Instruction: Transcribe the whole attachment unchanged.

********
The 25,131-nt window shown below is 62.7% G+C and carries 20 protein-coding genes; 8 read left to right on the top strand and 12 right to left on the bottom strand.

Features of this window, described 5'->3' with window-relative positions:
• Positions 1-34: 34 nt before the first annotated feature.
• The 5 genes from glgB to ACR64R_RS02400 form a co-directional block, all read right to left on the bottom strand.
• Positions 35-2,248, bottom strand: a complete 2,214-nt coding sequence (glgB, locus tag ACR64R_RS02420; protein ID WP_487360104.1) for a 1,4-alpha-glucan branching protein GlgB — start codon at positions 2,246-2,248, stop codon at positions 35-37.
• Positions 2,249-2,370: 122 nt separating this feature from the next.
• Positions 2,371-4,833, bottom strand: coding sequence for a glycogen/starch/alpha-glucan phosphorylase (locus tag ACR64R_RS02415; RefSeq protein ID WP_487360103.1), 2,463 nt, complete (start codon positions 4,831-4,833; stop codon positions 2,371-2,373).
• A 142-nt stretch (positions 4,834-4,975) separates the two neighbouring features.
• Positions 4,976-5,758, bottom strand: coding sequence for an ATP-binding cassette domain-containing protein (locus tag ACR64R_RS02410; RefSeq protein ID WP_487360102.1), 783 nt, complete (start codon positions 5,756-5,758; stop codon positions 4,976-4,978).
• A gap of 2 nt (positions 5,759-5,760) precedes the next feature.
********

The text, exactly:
The 25,131-nt window shown below is 62.7% G+C and carries 20 protein-coding genes; 8 read left to right on the top strand and 12 right to left on the bottom strand.

Features of this window, described 5'->3' with window-relative positions:
• Positions 1-34: 34 nt before the first annotated feature.
• The 5 genes from glgB to ACR64R_RS02400 form a co-directional block, all read right to left on the bottom strand.
• Positions 35-2,248, bottom strand: a complete 2,214-nt coding sequence (glgB, locus tag ACR64R_RS02420; protein ID WP_487360104.1) for a 1,4-alpha-glucan branching protein GlgB — start codon at positions 2,246-2,248, stop codon at positions 35-37.
• Positions 2,249-2,370: 122 nt separating this feature from the next.
• Positions 2,371-4,833, bottom strand: coding sequence for a glycogen/starch/alpha-glucan phosphorylase (locus tag ACR64R_RS02415; RefSeq protein ID WP_487360103.1), 2,463 nt, complete (start codon positions 4,831-4,833; stop codon positions 2,371-2,373).
• A 142-nt stretch (positions 4,834-4,975) separates the two neighbouring features.
• Positions 4,976-5,758, bottom strand: coding sequence for an ATP-binding cassette domain-containing protein (locus tag ACR64R_RS02410; RefSeq protein ID WP_487360102.1), 783 nt, complete (start codon positions 5,756-5,758; stop codon positions 4,976-4,978).
• A gap of 2 nt (positions 5,759-5,760) precedes the next feature.